First, the language is key. Here the learner is in complete control, and it almost seems as if a teacher is not part of the picture. In fact, a teacher is still integral to personalization, not only in helping provide scaffolding and instruction, but most importantly the engagement. A pitfall is to look at this language around personalization and engagement to a point where teachers have no role in it. In fact, student engagement—whether in a model of personalization, differentiation, or individualization—is arguably the most important factor. If you ask teachers what their biggest concerns are for the classroom and education, student engagement is at or near the top of the list. We need to remember that this is still true in personalization. Relationships and the creation of engagement still remain a critical component of personalization.

Secondly, there is a danger with regard to personalization and technology. Much of personalization is done through blended or online learning. I, myself, am a big advocate for online learning. However I have major caveats and critiques. I have seen digital courses where students still receive the “sit and get” instruction, where they is no choice in what they learn or how they show their learning. The digital curriculum may have amazing tools, such as videos, games and more; but the model of learning is still grounded in traditional instruction. Yes, students may have control over time, place, and pace, but often the engaged tenet is not truly manifested in this model of personalization.

As we move forward with personalization, we need to make sure not to forget student engagement and its implications for truly personalizing learning, where student passion and interest are not only allowed, but a critical component of the model.

Personalized Learning Starts with Personal Relationships


This post originally appeared on The Whole Child blog, an ASCD initiative to call on educators, policymakers, business leaders, families, and community members to work together on a whole child approach to education. View Original >



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How do we help each student succeed? One promising way is to personalize learning and put each student at the center of her learning experience. Broader than individualized or differentiated instruction, personalized learning is driven by the learner. Ensuring personalized learning for all students requires a shift in thinking about long-standing education practices, systems, and policies, as well as significant changes in the tools and resources. To address students’ abilities, interests, styles, and performance, schools need to rethink curricula, instruction, and technology tools to support giving learners choices and schools flexibility.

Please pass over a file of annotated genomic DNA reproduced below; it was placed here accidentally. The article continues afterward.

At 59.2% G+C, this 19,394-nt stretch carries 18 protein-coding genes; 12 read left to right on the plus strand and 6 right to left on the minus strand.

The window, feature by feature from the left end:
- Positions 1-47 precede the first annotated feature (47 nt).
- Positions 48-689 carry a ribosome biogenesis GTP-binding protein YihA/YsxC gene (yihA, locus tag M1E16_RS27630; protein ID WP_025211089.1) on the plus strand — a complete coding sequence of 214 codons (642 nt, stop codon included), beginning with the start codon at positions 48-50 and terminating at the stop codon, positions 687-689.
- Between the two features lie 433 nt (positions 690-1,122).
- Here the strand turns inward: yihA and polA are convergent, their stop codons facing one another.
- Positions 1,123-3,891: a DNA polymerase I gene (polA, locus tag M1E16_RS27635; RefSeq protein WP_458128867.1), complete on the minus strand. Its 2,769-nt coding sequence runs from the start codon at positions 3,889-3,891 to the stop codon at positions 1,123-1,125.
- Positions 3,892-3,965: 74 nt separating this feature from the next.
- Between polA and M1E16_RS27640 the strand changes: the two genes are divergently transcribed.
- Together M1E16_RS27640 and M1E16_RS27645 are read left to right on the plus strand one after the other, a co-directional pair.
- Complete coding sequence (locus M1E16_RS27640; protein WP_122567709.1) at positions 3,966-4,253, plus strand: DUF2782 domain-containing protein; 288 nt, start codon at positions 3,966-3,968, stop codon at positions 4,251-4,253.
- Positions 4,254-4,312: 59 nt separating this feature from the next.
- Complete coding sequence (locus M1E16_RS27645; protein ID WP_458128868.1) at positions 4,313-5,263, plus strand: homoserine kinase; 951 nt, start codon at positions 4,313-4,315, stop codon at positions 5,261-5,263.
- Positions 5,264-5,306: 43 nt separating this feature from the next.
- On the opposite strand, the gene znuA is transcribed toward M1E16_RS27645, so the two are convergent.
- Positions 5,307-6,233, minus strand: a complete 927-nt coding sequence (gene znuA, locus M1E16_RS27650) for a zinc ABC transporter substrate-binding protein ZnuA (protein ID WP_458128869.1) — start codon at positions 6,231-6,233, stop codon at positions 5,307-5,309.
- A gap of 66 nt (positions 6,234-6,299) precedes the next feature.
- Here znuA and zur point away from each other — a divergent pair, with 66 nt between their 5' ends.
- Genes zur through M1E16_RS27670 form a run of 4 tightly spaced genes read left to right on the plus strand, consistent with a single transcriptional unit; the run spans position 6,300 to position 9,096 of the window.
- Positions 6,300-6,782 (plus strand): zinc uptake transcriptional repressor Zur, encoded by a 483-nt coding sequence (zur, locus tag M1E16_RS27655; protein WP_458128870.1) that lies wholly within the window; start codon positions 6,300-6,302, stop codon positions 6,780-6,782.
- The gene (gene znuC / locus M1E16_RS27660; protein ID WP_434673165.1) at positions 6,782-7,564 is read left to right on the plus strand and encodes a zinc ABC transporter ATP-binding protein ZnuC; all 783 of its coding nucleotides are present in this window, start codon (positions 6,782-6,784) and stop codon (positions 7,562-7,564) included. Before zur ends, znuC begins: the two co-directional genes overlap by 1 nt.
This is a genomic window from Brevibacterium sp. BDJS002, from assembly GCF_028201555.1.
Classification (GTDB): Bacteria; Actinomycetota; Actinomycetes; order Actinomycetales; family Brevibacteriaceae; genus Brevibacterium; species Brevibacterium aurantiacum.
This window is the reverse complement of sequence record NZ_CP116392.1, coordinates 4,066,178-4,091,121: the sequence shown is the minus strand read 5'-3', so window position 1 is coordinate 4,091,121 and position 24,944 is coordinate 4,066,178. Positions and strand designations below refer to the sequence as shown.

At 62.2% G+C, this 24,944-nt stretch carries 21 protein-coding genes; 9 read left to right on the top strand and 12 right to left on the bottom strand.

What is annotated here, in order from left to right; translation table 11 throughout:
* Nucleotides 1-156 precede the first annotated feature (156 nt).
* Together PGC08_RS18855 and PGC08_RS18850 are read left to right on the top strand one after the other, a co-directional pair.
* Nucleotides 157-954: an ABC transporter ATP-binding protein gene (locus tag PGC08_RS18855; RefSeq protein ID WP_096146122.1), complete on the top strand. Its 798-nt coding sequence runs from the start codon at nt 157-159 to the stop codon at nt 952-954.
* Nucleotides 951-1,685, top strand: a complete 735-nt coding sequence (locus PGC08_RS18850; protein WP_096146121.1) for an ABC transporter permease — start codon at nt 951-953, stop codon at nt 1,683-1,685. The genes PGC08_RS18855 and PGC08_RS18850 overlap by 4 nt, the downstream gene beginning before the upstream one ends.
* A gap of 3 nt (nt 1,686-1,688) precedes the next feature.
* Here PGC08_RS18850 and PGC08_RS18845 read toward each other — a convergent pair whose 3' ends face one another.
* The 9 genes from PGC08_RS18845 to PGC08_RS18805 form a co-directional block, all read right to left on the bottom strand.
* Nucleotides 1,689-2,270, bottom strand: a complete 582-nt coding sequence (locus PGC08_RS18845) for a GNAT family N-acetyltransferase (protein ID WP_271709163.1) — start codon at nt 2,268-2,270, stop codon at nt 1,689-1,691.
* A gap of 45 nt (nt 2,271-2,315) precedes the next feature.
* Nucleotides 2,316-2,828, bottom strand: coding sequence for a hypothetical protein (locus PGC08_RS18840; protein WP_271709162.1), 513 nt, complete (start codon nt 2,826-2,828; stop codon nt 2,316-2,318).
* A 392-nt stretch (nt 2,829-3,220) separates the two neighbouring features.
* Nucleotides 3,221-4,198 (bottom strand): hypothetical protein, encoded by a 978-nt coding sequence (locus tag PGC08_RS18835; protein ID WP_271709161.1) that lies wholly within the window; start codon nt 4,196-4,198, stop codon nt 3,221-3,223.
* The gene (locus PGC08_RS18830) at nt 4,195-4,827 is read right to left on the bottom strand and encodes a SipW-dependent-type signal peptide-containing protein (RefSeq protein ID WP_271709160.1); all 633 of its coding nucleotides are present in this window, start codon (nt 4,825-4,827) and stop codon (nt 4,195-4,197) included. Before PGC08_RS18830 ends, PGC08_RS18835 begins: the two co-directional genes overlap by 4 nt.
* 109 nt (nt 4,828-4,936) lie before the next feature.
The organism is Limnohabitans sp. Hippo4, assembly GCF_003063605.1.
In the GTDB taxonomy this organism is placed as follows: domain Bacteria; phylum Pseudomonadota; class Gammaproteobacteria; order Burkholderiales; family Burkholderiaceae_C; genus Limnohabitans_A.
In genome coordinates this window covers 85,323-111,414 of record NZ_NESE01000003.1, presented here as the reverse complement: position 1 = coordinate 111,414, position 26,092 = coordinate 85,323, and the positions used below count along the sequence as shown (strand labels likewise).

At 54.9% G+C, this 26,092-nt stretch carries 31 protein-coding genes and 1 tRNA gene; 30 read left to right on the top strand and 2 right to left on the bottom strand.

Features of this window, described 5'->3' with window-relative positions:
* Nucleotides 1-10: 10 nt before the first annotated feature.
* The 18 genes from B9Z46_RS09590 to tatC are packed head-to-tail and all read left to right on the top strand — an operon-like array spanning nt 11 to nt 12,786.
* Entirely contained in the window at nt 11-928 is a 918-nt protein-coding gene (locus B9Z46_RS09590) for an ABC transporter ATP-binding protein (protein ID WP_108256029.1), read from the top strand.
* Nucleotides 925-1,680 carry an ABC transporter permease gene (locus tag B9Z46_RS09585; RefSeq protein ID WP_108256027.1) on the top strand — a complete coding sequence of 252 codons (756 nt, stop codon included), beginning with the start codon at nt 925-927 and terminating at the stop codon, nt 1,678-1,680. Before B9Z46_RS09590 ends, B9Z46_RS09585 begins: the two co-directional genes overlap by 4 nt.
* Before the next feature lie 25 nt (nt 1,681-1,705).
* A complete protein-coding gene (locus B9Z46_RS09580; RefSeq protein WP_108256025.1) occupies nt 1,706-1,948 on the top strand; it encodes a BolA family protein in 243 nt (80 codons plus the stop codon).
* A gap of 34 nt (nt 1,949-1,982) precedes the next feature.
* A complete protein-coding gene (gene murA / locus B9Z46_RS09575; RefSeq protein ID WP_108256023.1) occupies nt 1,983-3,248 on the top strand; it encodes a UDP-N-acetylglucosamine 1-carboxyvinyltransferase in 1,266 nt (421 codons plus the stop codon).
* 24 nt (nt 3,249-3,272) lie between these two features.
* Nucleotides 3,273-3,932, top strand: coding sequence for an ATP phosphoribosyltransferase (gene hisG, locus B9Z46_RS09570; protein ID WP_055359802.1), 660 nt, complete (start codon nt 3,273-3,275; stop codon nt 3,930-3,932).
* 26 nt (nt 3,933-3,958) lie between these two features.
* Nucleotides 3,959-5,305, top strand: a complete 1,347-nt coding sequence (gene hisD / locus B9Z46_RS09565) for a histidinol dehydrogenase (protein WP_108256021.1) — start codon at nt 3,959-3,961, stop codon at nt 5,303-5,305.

In our last episode of the Whole Child Podcast, we discussed personalized learning in the 21st century global marketplace with professor Yong Zhao, author of the ASCD book Catching Up or Leading the Way: American Education in the Age of Globalization. In this episode, we take a look at personalizing learning on the ground and in schools and the importance of relationships in activating students to take charge of their learning. You’ll hear from

Jennifer Eldredge, a Spanish teacher at Oconomowoc High School whose district is a member of the regional Cooperative Educational Service Agency #1, which is committed to establishing personalized learning as the prevailing approach in southeastern Wisconsin.
Andrew Miller, former classroom and online teacher and current educational consultant, ASCD Faculty member, National Faculty member at the Buck Institute for Education, and regular ASCD and Edutopia blogger.
Beth Sanders, a high school social studies teacher at Tarrant High School in Alabama who is also the cofounder and codirector of Youth Converts Culture and was named an Apple Distinguished Educator Class of 2013 and 2013 Teacher of the Year for Tarrant City Schools.